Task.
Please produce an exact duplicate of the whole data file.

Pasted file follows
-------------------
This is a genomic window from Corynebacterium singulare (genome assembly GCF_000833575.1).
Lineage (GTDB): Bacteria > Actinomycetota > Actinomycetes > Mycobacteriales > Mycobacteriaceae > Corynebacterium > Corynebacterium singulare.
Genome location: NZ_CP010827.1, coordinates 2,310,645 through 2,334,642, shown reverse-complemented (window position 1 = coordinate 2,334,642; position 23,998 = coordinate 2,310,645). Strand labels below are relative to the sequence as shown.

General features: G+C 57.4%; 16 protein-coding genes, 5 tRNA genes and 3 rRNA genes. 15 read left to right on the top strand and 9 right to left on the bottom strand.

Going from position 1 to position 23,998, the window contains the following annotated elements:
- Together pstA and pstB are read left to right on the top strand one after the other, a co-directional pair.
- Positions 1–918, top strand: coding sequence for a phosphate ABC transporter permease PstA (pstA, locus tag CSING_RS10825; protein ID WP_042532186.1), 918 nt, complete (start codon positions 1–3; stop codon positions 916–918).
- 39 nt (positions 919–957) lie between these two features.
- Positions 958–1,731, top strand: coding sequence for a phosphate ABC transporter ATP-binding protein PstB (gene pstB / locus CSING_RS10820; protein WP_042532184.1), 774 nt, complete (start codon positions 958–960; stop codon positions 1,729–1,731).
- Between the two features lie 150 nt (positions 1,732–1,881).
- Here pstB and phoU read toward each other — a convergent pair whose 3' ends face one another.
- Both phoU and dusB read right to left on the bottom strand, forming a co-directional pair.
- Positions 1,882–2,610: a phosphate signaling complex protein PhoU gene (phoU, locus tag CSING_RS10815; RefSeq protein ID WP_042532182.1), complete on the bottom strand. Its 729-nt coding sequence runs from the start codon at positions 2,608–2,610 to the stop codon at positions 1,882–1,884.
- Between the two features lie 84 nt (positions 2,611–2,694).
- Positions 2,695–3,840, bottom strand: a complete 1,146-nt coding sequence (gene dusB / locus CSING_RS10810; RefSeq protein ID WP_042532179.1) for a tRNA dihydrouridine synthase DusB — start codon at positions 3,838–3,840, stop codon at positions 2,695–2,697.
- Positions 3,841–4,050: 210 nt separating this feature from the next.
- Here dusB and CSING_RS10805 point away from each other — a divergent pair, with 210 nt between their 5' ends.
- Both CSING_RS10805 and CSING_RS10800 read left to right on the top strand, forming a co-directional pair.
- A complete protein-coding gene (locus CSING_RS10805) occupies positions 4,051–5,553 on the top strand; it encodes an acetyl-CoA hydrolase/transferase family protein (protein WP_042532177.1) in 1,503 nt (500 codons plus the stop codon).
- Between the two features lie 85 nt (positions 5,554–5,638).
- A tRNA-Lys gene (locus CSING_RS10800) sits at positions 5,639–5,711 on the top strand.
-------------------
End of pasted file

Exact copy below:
This is a genomic window from Corynebacterium singulare (genome assembly GCF_000833575.1).
Lineage (GTDB): Bacteria > Actinomycetota > Actinomycetes > Mycobacteriales > Mycobacteriaceae > Corynebacterium > Corynebacterium singulare.
Genome location: NZ_CP010827.1, coordinates 2,310,645 through 2,334,642, shown reverse-complemented (window position 1 = coordinate 2,334,642; position 23,998 = coordinate 2,310,645). Strand labels below are relative to the sequence as shown.

General features: G+C 57.4%; 16 protein-coding genes, 5 tRNA genes and 3 rRNA genes. 15 read left to right on the top strand and 9 right to left on the bottom strand.

Going from position 1 to position 23,998, the window contains the following annotated elements:
- Together pstA and pstB are read left to right on the top strand one after the other, a co-directional pair.
- Positions 1–918, top strand: coding sequence for a phosphate ABC transporter permease PstA (pstA, locus tag CSING_RS10825; protein ID WP_042532186.1), 918 nt, complete (start codon positions 1–3; stop codon positions 916–918).
- 39 nt (positions 919–957) lie between these two features.
- Positions 958–1,731, top strand: coding sequence for a phosphate ABC transporter ATP-binding protein PstB (gene pstB / locus CSING_RS10820; protein WP_042532184.1), 774 nt, complete (start codon positions 958–960; stop codon positions 1,729–1,731).
- Between the two features lie 150 nt (positions 1,732–1,881).
- Here pstB and phoU read toward each other — a convergent pair whose 3' ends face one another.
- Both phoU and dusB read right to left on the bottom strand, forming a co-directional pair.
- Positions 1,882–2,610: a phosphate signaling complex protein PhoU gene (phoU, locus tag CSING_RS10815; RefSeq protein ID WP_042532182.1), complete on the bottom strand. Its 729-nt coding sequence runs from the start codon at positions 2,608–2,610 to the stop codon at positions 1,882–1,884.
- Between the two features lie 84 nt (positions 2,611–2,694).
- Positions 2,695–3,840, bottom strand: a complete 1,146-nt coding sequence (gene dusB / locus CSING_RS10810; RefSeq protein ID WP_042532179.1) for a tRNA dihydrouridine synthase DusB — start codon at positions 3,838–3,840, stop codon at positions 2,695–2,697.
- Positions 3,841–4,050: 210 nt separating this feature from the next.
- Here dusB and CSING_RS10805 point away from each other — a divergent pair, with 210 nt between their 5' ends.
- Both CSING_RS10805 and CSING_RS10800 read left to right on the top strand, forming a co-directional pair.
- A complete protein-coding gene (locus CSING_RS10805) occupies positions 4,051–5,553 on the top strand; it encodes an acetyl-CoA hydrolase/transferase family protein (protein WP_042532177.1) in 1,503 nt (500 codons plus the stop codon).
- Between the two features lie 85 nt (positions 5,554–5,638).
- A tRNA-Lys gene (locus CSING_RS10800) sits at positions 5,639–5,711 on the top strand.